The archaeological site of Mycenae, which was designated a UNESCO World Heritage Site in 1999, is located in the north-eastern Peloponnese region of Greece. Inhabited since the Neolithic era, the site became the largest centre of the Mycenaean civilisation during the Late Bronze Age (c.1100-1600 BCE). This fortified acropolis site, encircled by its famous monumental 'cyclopean' walls, dominated much of southern Greece militarily and politically, as well as generating distinctive artistic styles and products. Featuring in the Homeric epics as the home of Agamemnon, Mycenae has a rich mythological past that archaeologists have taken inspiration from when naming features and finds from the site. Much of what can be seen at the site today, including the iconic Lion Gate, Grave Circles A and B and tholos tombs such as the Treasury of Atreus, date to the Late Bronze Age.
The first excavations of Mycenae were carried out by Kyriakos Pittakis in 1841, who unearthed the famous Lion Gate entrance. Pittakis was followed by Heinrich Schliemann in 1874 and Christos Tsountas, of the Archaeological Society of Athens (ASA), from 1884. Mycenae is an Archaeological Society site but Tsountas granted permission for the British School at Athens (BSA) to excavate at the site in 1920 and this was undertaken by the then BSA Director, Professor Alan John Bayard Wace from 1920 until his death in 1957. Following Wace's death, excavations continued as a joint project with the Archaeological Society. Lord William Taylour, who had excavated under Wace, became the director of the British excavations (alongside Ioannis Papadimitriou, Nicolas Vermeils and George Melons for the ASA) from 1958 to 1969. Excavations and analysis of Mycenae continue to the present day.
The archive material broadly covers BSA excavations and study seasons between 1920 and 1969, which can be broken down as follows:
- 1920-1922 – BSA excavations directed by Alan Wace
- 1939 – BSA excavations directed by Alan Wace
- SUSPENSION OF EXCAVATION DURING THE WAR
- 1950 – 1955 BSA excavations directed by Alan Wace
- 1956-1957 – Study seasons at Nauplion Museum
- 1959 - 1960 British-Helleno excavations directed by Lord William Taylour
- 1962 - British-Helleno excavations directed by Lord William Taylour
- 1964 - British-Helleno excavations directed by Lord William Taylour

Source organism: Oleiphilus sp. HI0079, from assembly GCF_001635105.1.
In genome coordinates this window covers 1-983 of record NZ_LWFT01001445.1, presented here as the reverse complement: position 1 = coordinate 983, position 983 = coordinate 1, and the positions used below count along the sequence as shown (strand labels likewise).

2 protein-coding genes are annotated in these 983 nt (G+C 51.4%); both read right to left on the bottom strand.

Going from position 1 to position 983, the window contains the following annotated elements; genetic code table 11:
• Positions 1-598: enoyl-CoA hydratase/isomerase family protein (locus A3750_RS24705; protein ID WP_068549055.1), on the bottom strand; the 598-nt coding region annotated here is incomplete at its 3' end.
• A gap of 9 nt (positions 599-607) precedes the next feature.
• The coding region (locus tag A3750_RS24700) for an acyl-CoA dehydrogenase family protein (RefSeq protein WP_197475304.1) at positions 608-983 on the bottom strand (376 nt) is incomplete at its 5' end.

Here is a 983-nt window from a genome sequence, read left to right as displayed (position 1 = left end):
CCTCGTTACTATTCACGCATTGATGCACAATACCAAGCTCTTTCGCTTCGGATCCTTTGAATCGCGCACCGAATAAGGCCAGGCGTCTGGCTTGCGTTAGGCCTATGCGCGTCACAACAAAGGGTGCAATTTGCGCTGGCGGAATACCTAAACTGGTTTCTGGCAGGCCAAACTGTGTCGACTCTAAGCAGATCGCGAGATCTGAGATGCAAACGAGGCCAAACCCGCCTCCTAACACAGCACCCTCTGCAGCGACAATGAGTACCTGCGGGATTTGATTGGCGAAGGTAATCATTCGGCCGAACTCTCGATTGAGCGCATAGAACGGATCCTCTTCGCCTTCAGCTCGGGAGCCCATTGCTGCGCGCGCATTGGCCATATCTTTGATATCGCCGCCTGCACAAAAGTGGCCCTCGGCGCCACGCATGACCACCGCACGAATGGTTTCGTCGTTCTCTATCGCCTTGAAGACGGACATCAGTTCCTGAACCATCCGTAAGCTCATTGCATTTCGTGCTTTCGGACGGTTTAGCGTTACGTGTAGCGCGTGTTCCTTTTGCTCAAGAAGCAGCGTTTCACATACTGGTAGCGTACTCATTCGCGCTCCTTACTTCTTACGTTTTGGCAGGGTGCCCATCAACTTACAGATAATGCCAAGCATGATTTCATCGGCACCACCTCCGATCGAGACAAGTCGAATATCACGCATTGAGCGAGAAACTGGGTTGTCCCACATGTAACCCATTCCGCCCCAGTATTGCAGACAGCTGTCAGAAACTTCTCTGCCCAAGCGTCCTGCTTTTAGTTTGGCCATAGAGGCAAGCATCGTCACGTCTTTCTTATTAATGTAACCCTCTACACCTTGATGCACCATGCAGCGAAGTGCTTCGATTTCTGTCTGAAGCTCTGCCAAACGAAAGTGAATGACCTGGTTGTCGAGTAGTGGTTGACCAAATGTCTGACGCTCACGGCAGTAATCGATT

- 1965 – Study season at Nauplion Museum
- 1966 - British-Helleno excavations directed by Lord William Taylour
- 1967 – Study season at Nauplion Museum
- 1968 – 1969 British-Helleno excavations directed by Lord William Taylour
- 1970-88 - Study seasons at Nauplion (EBF)
Areas excavated or re-excavated during this time include the Citadel House area, the Palace, House of Sphinxes, House of Shields (North House), House of the Oil Merchant, Prehistoric Cemetery, Perseia area, Fountain House (Hellenistic Gymnasium), Tomb of Aegisthus, Tomb of Clytemnestra, Schliemann's dump, Epano Phournos Tomb, Treasury of Atreus, Atreus Ridge, Agamemnoneion.
Excavations were conducted during the summer months, with varying numbers of excavators involved. Notable participants include Carl W. Blegen, Piet de Jong, Winifred Lamb and Sinclair Hood. Dr Elizabeth French, the daughter of Alan Wace and the donor of the archive, was present for all of the seasons between 1939 and 1969, except for 1964. Each excavation had an architect and a foreman, the latter often undertaken by members of the Dasis family who ran the Fair Helen (Belle Helene), the hotel which was the base for the excavators. Lists of the excavation participants and a summary of each season were published in the British School at Athens Annual.
Between 1900 and 1998 the bulk of all excavated material from Mycenae was housed in the storerooms of Nauplion Museum, with a few choice pieces taken to the National Archaeological Museum in Athens. A lot of work was conducted during excavations and study seasons in the Nauplia storerooms. In 1952 a small room on the top floor was made available as a storeroom for the British finds. When the building was renovated individual 'cells' were made available as storerooms for the various excavations. Ultimately of all the finds not exhibited or in special storage from the 1939-1955 excavations were stored here together with those from 1920-23. Two more storerooms were allocated later for material from the Citadel House excavations. In 1998/9 all Nauplion material (both stored and exhibited) was transferred gradually to the new on-site Mycenae Museum, where it remains today along with the original object registration cards.
As well as being published in BSA annuals and the Journal of Hellenic Studies, the findings and reports from the excavations are published in the ongoing series Well Built Mycenae .